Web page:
This coincides with the opening of Nikei Fine Art in Singapore, a gallery founded by Mr Hiroshi Kato. The gallery focuses on showcasing abstract art from established and emerging artists around the Asian region.
PROFESSOR NOBU YAMANAKA: Firstly, we are appreciative of Ms Kato [the gallery director of Nikei Fine Art], who tried to engage us by showing abstract art so that it will be known to more people overseas. We want to thank the gallery for letting us participate in this exhibition, which is the first
for us in Singapore.
PROFESSOR JUN OGATA: The possibility of abstract painting is without explanation… there is no item which is obvious in the painting itself. It depends on the viewers themselves, on how they interpret the painting. So the painter of the abstract painting and the viewer may not have the same impression and this is quite common.
That is the aim objective of abstract painting… it doesn’t convey a certain message by looking at the painting itself, and it doesn’t convey the same message to all viewers. Each viewer will have a different view, and the viewer’s impression can be different from that of the painter’s.
Even the painter themselves, depending on their mood as well depending on their condition, they may paint a different painting at various times. Similarly, the viewers themselves may have a different impression when they view it at different times. So in my case, I would expect the viewer to view it and form their own impressions.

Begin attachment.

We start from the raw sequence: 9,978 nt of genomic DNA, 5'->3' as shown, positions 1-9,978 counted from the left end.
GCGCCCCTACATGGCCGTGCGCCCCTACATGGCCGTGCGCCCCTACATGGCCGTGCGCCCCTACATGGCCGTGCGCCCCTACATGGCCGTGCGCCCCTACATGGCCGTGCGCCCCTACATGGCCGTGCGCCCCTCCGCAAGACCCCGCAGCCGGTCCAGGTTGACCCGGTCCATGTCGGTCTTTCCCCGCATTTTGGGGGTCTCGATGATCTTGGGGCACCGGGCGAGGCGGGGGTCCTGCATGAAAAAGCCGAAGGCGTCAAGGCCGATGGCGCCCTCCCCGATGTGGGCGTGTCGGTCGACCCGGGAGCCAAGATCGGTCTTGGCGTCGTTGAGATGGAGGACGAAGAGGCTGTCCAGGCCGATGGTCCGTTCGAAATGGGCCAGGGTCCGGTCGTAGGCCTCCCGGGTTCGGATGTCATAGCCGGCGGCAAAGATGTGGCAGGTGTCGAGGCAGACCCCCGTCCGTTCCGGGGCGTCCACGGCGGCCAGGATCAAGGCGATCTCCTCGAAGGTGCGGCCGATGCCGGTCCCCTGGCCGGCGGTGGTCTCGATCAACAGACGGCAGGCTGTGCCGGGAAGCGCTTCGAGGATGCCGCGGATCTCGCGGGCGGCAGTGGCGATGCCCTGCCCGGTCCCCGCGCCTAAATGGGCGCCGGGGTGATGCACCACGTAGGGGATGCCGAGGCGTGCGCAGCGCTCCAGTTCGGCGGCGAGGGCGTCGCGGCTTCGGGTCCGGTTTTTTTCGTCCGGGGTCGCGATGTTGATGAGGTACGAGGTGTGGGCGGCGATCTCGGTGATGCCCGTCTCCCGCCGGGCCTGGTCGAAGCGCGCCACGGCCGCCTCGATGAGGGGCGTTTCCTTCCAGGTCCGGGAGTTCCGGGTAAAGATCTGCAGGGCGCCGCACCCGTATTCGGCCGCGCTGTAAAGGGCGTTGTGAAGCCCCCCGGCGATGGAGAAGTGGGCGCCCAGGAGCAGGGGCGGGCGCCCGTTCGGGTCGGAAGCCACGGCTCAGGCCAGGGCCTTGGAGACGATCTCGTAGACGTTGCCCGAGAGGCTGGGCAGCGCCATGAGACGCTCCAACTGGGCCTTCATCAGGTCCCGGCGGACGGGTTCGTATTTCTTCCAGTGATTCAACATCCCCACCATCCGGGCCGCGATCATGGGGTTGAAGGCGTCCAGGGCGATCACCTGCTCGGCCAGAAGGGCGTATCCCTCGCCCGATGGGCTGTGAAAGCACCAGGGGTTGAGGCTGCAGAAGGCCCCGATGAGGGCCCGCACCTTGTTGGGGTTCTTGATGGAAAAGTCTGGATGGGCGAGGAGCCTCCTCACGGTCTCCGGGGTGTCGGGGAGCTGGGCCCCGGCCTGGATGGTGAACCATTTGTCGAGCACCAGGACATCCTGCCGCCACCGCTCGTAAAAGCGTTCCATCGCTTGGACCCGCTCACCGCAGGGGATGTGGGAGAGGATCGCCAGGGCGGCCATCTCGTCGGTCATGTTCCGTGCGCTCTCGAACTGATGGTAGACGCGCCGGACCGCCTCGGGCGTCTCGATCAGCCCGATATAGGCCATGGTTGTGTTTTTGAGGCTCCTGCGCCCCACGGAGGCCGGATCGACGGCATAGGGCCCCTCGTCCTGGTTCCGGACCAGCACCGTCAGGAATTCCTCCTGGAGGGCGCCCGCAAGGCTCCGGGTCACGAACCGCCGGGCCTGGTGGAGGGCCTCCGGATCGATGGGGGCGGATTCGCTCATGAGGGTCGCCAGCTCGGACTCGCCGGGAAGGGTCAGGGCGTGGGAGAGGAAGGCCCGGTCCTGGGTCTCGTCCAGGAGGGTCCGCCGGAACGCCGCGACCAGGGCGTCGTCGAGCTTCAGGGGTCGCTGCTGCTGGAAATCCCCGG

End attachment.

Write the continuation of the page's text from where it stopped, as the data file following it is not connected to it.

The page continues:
We make use of colour in the paintings to express what we want to express. The same principle applies to old paintings, current paintings, and also future paintings. The colour is the focus, the emphasis… the way we paint is that before the viewer looks at the painting in detail, they will already have an impression by glancing at the colour alone.
Professor Jun Ogata
RYO YOSHIKAWA: In my case, painting is a tool of communication. So I don’t speak English, I don’t speak French, but through the paintings I can convey what I want to convey to the viewers anywhere in the world.
This is the first time I come to Singapore. If I want to paint something about Singapore, that means I have to know the situation, the environment, the people I meet, then it may be translated into the next painting I want to make. I want to do something new every time, so this is a good experience, coming to Singapore.
Artitute: Can you describe your process of coming up with a new piece?
Prof. Yamanaka: So as far as abstract painting is concerned, the common language is the colour and the shape in my personal opinion. There are two schools of thought for artists – one is to show whatever they want to show, the other is different … I may be belong to the latter. As an abstract painter, what I expect the viewer to see is that not what I think of the painting.
The painter has painted something but the interpretation can be anything. Depending on the viewer and at different times the interpretation can change. Based on that, that will be a sort of communication between the painter and the viewer. That kind of nuance this is what we are after.
Professor Nobu Yamanaka
But finally of course, both sides have to feel that it is something beautiful, something they cherish.
Look out for the Part 2 of the interview, where the artists discuss the universality of abstraction.
Check out the works of Nobu Yamanaka, Jun Ogata, and Ryo Yoshikawa at their debut exhibition in Singapore, “Kaomise”, running from now till 4th November at Nikei Fine Art, Raffles Hotel Arcade, #01-34, tel
6338-9073. Website: http://www.nikeifineart.com/
Editor’s note: The interview was conducted with the aid of a translator, and has been edited and condensed for space and clarity.